“The time was getting ripe for a competing system,” Trilling’s protagonist decides at the end of the novel, and Michael Kimmage, a young historian at Catholic University, has developed the hint into a full-length study of Trilling’s influence on American thought. In The Conservative Turn, he takes seriously the suggestion, made variously by Ruth R. Wisse, Cornel West, and others, that liberal anti-Communism reinvented itself in the 70s as neoconservatism. Although Trilling famously opened The Liberal Imagination by dismissing the conservative intellectual tradition in America—it expressed itself not “in ideas,” he said, “but only in action or in irritable mental gestures which seek to resemble ideas”—Kimmage argues that he blazed a trail that was later followed by students and admirers like Norman Podhoretz, Midge Decter, Irving Kristol, and Gertrude Himmelfarb when the armored idealists still in the grip of the Angelic Fallacy re-emerged as the New Left.
To the end of his life, Trilling rejected the conservative label. By himself he could not have negotiated the “conservative turn” in American thought. For Kimmage, the intellectual trend fathered by Trilling was midwifed by Whittaker Chambers, the ex-Communist who, in a 1948 public hearing of the House Un-American Activities Committee, accused former State Department official Alger Hiss and two other members of the Roosevelt administration of having belonged to an “underground group” whose purpose was “the Communist infiltration of the American government,” with espionage as “certainly one of its eventual objectives.”
For a generation, the Hiss-Chambers Case (as it came to be known) served as a fixed point for determining intellectuals’ place on the map of political opinion. In that sense, the embrace of Chambers among neoconservatives was a significant development. And Trilling was forever yoked to him, not merely by the urgency of their mutual anti-Communism, but also by the fact that Chambers was the original for Gifford Maxim in The Middle of the Journey.
Kimmage is not persuasive, though, in holding that Chambers, especially in his 1952 autobiography, Witness, where he traces his progress from Communism to Christianity, exercised a “posthumous influence” as strong as Trilling’s on neoconservatives. Though it is true that Witness is now, more than a half century since its publication, considered an important and masterful book by many neoconservatives, their politics are probably still closer to Trilling’s, in part because he spoke the language they were required to master if they hoped to make it through the institutions of American life controlled by the leftover Left—the universities, the media, the law. Chambers was an outsider, living out a “Christian pastoral” on a farm in Maryland while scribbling occasional pieces for National Review; Trilling carried the fight to the Left on its own ground.
Despite the overreach of his claim that neoconservatism is the “common legacy” of Trilling and Chambers, Kimmage has writtenS an account of their crossed destinies that is so thorough, so painstaking, it will not need to be attempted again. His chapters on The Middle of the Journey and Witness are particularly good and might be held up as an example of how to write historical literary scholarship (if anyone were still interested in writing it).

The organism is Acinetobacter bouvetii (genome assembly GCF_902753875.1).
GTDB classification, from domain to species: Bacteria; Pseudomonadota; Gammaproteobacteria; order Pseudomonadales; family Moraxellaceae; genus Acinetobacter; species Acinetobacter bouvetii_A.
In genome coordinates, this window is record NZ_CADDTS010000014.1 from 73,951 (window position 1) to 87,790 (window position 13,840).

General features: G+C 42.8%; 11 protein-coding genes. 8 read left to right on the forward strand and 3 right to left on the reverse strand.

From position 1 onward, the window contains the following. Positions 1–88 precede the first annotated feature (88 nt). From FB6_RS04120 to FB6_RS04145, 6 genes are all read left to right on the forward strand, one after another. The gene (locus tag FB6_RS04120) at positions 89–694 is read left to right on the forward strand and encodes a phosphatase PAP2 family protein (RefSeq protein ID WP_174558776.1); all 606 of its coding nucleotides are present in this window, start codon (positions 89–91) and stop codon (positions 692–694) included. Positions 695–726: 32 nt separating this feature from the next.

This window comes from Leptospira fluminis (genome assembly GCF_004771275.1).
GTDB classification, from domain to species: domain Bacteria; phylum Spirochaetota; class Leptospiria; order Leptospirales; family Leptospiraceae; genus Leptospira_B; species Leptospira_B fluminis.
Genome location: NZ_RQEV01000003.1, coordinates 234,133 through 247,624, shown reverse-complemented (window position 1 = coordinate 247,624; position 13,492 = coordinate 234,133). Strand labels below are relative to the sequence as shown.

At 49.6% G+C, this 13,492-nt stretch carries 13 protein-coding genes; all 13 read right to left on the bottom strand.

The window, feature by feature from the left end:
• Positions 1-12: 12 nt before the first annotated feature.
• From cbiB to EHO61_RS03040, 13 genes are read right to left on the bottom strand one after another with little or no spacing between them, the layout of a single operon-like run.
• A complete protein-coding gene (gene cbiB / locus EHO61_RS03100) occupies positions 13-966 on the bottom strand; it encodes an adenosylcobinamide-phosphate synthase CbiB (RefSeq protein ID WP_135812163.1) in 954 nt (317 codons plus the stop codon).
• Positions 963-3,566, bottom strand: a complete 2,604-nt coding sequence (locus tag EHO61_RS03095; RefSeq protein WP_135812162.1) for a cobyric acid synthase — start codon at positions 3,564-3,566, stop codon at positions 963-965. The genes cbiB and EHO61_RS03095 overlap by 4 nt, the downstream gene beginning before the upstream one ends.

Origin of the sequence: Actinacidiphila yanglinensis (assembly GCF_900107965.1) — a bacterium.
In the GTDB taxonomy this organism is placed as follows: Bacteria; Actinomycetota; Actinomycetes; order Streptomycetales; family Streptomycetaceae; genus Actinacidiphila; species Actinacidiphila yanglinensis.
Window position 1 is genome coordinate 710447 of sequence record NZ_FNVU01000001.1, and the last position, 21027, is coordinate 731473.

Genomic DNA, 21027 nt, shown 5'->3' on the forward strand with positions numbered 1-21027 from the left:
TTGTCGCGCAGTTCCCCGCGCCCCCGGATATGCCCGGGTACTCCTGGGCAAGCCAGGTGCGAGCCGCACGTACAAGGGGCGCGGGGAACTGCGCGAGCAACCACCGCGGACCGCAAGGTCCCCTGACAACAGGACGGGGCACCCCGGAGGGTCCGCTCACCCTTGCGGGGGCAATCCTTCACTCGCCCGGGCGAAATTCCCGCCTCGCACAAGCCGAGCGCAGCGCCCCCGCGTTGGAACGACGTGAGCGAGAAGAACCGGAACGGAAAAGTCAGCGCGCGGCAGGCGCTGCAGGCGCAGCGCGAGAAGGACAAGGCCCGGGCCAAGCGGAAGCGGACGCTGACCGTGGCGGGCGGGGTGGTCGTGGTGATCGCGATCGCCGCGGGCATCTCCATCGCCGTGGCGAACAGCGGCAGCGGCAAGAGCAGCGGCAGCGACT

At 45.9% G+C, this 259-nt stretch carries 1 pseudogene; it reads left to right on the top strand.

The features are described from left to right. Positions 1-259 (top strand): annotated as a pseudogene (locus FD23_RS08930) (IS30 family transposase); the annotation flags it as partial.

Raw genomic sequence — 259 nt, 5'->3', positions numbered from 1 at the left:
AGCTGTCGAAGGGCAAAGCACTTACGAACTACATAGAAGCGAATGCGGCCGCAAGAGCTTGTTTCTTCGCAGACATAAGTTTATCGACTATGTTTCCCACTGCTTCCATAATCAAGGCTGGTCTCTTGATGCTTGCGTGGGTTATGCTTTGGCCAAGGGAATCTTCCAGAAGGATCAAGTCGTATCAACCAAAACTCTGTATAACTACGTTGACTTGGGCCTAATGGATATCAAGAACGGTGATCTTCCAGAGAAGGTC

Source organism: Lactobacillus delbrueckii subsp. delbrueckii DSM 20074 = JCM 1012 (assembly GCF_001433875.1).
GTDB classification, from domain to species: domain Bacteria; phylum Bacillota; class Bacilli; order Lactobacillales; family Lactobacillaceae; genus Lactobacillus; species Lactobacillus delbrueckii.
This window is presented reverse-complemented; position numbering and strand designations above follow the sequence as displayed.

Still, in his Lionel Trilling and Irving Howe, Alexander comes closer to saying why the author of Witness is likely to have a more profound influence on the American conservative tradition in the long run, even though he mentions Chambers only in passing. Alexander, professor emeritus at the University of Washington, examines the tense and fruitful association of two literary men whose similarities (a secularized Jewish background, passionate anti-Communism, an almost religious devotion to literature and the politicized criticism of it) were stronger than their differences, which included misunderstandings, slights, open disagreements, and the huge gulf between Trilling’s reflective calm and Howe’s sharp polemics. Through the ups and downs of their relationship, Alexander tells the story of two liberals at the end of a tradition, reluctant to acknowledge their loss of faith in the Left and trying valiantly to hold themselves aloof from both the Right and religious Judaism.
Alexander favors Trilling but finds him somewhat wanting. “Trilling’s unwillingness to be inspirited by anything Jewish or indeed anything religious—a disability that came from too much refinement and intelligence, not too little,” he writes—suggests a deep longing for something greater. Along with a nostalgia for a liberalism that has ceased to exist, the persistent fascination with Trilling may itself point to a longing for transcendence that Trilling would always disappoint. Although Chambers was wrong about Communism’s inevitable triumph, and though he was wrong in conceiving the Cold War as a contest between “godless Communism” and the Judeo-Christian tradition, in the end Chambers had the better of the argument all along. Trilling quoted Charles Péguy’s memorable adage in the Preface to The Liberal Imagination—“everything begins in mystery and ends in politics.” Perhaps. But everything that ends in politics must eventually return to mystery, or it will tumble into irrelevance.
1 See the review by Sam Munson in the July/August 2008 COMMENTARY.